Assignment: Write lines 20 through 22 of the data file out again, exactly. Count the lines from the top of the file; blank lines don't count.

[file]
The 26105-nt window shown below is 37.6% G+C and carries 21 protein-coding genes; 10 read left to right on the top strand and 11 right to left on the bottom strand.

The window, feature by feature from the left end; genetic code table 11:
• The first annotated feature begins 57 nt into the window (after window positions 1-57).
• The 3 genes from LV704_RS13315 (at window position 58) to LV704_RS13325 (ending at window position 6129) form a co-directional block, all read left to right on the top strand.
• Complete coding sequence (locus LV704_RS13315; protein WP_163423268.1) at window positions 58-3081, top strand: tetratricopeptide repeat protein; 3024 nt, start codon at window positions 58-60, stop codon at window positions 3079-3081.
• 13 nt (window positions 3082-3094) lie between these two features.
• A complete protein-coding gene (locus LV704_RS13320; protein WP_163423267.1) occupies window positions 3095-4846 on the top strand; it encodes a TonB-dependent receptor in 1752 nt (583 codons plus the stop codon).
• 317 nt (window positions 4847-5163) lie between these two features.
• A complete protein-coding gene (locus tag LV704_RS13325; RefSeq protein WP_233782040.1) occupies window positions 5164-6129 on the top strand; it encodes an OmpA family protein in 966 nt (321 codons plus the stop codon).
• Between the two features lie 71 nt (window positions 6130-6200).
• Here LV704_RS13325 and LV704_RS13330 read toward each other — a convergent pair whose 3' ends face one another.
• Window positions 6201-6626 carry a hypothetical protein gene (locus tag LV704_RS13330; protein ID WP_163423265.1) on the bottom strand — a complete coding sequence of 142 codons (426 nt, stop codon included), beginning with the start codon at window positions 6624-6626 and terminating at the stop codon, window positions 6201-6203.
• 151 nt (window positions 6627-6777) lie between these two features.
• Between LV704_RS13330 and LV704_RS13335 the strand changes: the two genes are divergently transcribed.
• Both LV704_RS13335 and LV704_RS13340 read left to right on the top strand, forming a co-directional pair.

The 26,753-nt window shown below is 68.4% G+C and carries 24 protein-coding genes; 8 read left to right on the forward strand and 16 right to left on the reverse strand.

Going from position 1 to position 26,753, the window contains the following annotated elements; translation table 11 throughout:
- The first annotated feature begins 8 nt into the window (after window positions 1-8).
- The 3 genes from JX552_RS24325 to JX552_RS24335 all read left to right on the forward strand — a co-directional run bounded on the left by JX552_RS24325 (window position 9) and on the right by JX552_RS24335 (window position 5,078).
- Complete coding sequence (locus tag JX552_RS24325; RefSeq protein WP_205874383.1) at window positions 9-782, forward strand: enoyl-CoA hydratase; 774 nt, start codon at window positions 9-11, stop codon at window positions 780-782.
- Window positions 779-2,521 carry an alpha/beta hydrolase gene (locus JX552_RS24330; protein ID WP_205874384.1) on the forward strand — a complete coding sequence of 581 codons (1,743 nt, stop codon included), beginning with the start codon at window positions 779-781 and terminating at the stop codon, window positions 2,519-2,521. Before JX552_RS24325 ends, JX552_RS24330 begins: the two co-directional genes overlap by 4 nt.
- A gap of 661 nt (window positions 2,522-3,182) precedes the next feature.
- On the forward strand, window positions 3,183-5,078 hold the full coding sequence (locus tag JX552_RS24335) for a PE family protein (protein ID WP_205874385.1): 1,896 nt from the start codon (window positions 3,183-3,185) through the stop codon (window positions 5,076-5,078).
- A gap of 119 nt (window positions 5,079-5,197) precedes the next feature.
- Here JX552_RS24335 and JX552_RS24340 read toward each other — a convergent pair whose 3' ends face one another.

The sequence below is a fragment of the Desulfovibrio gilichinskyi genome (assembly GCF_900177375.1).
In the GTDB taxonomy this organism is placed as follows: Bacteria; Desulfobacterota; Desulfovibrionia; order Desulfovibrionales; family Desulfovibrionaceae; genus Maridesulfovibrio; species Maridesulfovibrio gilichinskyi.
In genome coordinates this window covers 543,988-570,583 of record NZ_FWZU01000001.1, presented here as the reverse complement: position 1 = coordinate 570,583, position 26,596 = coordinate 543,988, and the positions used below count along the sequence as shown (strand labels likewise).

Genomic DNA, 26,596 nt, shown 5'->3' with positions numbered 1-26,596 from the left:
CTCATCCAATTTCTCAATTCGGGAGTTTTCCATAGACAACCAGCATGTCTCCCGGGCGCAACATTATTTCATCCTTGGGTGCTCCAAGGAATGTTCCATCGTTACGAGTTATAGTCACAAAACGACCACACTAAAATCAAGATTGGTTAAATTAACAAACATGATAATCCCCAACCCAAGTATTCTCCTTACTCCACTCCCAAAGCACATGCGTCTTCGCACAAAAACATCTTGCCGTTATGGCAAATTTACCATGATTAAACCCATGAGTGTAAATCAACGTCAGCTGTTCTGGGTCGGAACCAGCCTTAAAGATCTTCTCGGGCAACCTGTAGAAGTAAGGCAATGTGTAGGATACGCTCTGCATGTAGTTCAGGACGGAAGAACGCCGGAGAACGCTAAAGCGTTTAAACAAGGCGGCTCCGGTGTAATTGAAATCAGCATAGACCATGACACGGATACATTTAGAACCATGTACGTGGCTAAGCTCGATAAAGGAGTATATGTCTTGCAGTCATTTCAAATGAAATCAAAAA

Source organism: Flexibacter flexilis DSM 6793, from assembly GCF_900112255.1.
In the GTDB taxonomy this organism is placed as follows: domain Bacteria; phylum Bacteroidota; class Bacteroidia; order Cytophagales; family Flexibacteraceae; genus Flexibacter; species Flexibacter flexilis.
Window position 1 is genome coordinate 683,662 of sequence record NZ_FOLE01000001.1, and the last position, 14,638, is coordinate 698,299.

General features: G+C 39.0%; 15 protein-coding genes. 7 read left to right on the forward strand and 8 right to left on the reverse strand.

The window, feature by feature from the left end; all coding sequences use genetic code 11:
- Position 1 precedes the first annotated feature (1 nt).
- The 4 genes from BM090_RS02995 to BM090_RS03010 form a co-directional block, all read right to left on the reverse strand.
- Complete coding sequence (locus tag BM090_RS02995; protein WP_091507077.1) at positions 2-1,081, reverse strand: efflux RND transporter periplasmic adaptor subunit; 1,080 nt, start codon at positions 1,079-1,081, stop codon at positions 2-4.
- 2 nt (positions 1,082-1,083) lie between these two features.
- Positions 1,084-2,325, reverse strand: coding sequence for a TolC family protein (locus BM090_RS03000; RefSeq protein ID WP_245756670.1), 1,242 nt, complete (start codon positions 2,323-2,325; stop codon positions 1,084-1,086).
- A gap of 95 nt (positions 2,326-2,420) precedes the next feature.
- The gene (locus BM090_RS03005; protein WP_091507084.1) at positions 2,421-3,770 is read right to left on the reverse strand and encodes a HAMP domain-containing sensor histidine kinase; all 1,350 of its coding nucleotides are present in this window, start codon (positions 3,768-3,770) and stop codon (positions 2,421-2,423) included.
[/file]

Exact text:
- Complete coding sequence (locus tag JX552_RS24325; RefSeq protein WP_205874383.1) at window positions 9-782, forward strand: enoyl-CoA hydratase; 774 nt, start codon at window positions 9-11, stop codon at window positions 780-782.
- Window positions 779-2,521 carry an alpha/beta hydrolase gene (locus JX552_RS24330; protein ID WP_205874384.1) on the forward strand — a complete coding sequence of 581 codons (1,743 nt, stop codon included), beginning with the start codon at window positions 779-781 and terminating at the stop codon, window positions 2,519-2,521. Before JX552_RS24325 ends, JX552_RS24330 begins: the two co-directional genes overlap by 4 nt.
- A gap of 661 nt (window positions 2,522-3,182) precedes the next feature.